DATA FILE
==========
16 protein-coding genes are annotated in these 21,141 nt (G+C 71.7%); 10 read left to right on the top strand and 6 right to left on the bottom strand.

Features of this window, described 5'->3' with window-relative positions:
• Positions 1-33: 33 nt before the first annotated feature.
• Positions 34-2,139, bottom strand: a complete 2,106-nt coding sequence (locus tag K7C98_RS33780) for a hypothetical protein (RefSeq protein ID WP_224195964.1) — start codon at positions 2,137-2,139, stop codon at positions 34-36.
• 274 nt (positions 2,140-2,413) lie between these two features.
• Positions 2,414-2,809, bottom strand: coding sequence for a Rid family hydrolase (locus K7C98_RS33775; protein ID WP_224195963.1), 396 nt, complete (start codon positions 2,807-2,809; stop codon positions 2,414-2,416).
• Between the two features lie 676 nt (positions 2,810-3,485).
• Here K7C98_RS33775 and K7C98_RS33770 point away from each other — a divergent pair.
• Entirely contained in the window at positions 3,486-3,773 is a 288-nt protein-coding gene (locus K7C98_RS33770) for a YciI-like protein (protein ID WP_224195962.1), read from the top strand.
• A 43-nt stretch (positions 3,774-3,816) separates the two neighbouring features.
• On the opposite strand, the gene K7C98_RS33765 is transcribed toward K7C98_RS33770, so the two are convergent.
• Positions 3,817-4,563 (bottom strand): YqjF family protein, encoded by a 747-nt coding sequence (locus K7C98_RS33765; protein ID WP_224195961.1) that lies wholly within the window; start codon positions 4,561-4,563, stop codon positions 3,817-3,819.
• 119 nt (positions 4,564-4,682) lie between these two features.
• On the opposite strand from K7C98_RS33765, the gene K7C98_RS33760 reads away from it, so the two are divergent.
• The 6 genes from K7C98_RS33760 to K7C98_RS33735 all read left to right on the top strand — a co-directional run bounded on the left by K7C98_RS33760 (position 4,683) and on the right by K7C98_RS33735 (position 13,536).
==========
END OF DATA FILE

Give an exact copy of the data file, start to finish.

16 protein-coding genes are annotated in these 21,141 nt (G+C 71.7%); 10 read left to right on the top strand and 6 right to left on the bottom strand.

Features of this window, described 5'->3' with window-relative positions:
• Positions 1-33: 33 nt before the first annotated feature.
• Positions 34-2,139, bottom strand: a complete 2,106-nt coding sequence (locus tag K7C98_RS33780) for a hypothetical protein (RefSeq protein ID WP_224195964.1) — start codon at positions 2,137-2,139, stop codon at positions 34-36.
• 274 nt (positions 2,140-2,413) lie between these two features.
• Positions 2,414-2,809, bottom strand: coding sequence for a Rid family hydrolase (locus K7C98_RS33775; protein ID WP_224195963.1), 396 nt, complete (start codon positions 2,807-2,809; stop codon positions 2,414-2,416).
• Between the two features lie 676 nt (positions 2,810-3,485).
• Here K7C98_RS33775 and K7C98_RS33770 point away from each other — a divergent pair.
• Entirely contained in the window at positions 3,486-3,773 is a 288-nt protein-coding gene (locus K7C98_RS33770) for a YciI-like protein (protein ID WP_224195962.1), read from the top strand.
• A 43-nt stretch (positions 3,774-3,816) separates the two neighbouring features.
• On the opposite strand, the gene K7C98_RS33765 is transcribed toward K7C98_RS33770, so the two are convergent.
• Positions 3,817-4,563 (bottom strand): YqjF family protein, encoded by a 747-nt coding sequence (locus K7C98_RS33765; protein ID WP_224195961.1) that lies wholly within the window; start codon positions 4,561-4,563, stop codon positions 3,817-3,819.
• 119 nt (positions 4,564-4,682) lie between these two features.
• On the opposite strand from K7C98_RS33765, the gene K7C98_RS33760 reads away from it, so the two are divergent.
• The 6 genes from K7C98_RS33760 to K7C98_RS33735 all read left to right on the top strand — a co-directional run bounded on the left by K7C98_RS33760 (position 4,683) and on the right by K7C98_RS33735 (position 13,536).